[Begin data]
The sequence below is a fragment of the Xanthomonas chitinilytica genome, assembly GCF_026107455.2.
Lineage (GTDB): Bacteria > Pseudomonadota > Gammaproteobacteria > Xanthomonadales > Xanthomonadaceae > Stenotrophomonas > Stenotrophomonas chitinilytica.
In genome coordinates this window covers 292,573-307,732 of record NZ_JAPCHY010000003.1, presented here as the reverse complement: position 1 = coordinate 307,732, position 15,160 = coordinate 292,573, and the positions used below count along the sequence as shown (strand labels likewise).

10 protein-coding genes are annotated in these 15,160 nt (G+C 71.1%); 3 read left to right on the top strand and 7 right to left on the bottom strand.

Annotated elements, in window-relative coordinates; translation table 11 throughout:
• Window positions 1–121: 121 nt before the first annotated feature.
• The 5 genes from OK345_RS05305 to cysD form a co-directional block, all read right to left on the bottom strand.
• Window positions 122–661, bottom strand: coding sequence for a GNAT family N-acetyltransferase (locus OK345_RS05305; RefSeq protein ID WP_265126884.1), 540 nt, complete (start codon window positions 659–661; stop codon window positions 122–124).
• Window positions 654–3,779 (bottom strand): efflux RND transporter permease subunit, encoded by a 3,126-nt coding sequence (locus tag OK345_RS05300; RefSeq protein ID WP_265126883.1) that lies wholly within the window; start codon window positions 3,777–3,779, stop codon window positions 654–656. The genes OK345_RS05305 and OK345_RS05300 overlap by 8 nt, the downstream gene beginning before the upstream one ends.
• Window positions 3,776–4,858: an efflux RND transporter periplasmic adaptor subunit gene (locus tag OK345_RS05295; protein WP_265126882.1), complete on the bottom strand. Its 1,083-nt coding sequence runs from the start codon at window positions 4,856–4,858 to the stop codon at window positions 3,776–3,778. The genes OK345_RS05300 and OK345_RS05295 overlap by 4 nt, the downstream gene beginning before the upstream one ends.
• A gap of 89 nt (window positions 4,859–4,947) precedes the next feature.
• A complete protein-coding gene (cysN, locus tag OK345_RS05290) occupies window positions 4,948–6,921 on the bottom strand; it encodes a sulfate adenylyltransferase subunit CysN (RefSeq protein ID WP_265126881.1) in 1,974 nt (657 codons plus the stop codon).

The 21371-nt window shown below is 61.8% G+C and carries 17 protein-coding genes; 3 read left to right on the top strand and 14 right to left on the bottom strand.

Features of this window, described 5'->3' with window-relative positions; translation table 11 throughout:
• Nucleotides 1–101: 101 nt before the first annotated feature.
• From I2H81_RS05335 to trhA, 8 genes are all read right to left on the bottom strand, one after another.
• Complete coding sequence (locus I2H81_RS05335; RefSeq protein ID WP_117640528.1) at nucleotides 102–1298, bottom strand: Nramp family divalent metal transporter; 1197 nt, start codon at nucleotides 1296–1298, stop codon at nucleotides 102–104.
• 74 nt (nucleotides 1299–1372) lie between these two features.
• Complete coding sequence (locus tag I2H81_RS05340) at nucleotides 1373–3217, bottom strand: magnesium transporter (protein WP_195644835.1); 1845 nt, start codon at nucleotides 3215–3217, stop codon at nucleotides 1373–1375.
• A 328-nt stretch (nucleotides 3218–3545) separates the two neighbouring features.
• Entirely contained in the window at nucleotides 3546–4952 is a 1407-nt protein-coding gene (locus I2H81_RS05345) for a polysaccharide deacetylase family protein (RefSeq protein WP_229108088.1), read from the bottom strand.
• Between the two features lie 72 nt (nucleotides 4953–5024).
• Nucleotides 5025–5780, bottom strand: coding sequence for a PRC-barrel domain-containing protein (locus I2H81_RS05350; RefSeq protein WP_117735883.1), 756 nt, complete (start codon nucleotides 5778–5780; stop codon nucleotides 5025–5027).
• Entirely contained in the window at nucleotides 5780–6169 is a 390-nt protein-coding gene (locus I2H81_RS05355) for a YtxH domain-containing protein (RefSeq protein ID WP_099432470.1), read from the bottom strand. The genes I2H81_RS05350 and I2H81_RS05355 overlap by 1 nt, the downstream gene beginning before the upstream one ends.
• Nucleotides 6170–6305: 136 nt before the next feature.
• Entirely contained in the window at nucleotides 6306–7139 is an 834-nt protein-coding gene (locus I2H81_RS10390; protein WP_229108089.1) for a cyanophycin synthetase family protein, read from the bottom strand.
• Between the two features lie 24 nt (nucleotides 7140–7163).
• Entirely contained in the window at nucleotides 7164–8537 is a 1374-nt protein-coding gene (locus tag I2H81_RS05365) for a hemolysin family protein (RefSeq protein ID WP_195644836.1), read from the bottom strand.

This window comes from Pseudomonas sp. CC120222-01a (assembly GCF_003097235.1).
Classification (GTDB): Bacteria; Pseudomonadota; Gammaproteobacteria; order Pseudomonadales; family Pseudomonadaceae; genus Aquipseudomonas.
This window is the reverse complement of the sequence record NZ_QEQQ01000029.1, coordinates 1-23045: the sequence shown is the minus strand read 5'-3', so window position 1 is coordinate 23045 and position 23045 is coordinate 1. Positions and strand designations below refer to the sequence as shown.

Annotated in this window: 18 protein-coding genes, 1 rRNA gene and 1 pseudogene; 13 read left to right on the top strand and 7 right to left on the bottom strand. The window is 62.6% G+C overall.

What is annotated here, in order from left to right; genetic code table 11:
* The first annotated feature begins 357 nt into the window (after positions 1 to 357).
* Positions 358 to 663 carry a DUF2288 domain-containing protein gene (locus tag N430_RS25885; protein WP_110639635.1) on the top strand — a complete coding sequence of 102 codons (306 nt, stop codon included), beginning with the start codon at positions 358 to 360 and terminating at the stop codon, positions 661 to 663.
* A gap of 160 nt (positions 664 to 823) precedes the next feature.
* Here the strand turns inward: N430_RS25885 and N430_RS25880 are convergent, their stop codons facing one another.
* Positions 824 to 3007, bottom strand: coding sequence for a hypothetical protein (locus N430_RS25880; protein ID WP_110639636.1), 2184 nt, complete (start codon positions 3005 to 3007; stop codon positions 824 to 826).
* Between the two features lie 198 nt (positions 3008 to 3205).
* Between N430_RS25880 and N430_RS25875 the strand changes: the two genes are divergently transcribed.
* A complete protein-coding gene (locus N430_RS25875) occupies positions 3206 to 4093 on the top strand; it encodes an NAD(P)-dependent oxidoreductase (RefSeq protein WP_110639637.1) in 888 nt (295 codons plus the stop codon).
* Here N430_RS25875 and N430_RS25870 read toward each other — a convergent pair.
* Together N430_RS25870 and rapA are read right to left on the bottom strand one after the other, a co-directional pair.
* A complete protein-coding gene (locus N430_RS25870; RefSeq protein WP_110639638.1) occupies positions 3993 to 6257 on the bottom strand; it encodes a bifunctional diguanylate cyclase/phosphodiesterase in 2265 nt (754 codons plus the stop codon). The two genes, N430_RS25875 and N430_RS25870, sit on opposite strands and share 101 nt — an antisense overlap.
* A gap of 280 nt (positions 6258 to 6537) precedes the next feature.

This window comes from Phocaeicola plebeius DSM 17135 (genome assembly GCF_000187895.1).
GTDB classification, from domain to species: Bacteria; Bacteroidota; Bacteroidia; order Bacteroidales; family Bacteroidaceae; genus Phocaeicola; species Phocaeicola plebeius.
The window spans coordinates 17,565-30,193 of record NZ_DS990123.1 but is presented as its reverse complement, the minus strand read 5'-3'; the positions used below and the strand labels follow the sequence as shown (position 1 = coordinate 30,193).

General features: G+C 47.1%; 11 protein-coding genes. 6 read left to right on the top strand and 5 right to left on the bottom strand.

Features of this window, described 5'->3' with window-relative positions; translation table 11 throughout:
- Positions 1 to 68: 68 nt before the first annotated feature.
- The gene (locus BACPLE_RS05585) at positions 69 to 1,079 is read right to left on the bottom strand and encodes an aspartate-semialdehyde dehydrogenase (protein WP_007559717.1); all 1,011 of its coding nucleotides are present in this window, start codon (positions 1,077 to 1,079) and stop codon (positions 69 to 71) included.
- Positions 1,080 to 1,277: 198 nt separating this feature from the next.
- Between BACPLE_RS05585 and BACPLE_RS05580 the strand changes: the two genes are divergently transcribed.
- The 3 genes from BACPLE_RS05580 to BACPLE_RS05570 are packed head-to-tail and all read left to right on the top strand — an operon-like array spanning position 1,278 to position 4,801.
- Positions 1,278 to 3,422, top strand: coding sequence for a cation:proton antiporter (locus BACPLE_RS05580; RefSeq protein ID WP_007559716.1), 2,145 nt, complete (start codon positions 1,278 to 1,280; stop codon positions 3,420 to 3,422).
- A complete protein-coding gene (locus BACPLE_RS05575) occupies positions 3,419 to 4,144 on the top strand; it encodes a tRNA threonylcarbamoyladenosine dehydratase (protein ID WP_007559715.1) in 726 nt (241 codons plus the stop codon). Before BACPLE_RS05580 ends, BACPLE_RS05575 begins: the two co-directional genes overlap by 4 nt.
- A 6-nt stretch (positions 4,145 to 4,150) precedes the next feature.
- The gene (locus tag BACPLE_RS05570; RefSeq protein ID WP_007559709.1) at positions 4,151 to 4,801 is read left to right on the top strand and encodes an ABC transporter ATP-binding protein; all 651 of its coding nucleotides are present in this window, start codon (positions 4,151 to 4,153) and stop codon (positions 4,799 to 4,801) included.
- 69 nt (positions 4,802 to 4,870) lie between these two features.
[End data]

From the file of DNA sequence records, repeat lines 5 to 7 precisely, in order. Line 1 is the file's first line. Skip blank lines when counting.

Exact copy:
Annotated elements, in window-relative coordinates; translation table 11 throughout:
• Window positions 1–121: 121 nt before the first annotated feature.
• The 5 genes from OK345_RS05305 to cysD form a co-directional block, all read right to left on the bottom strand.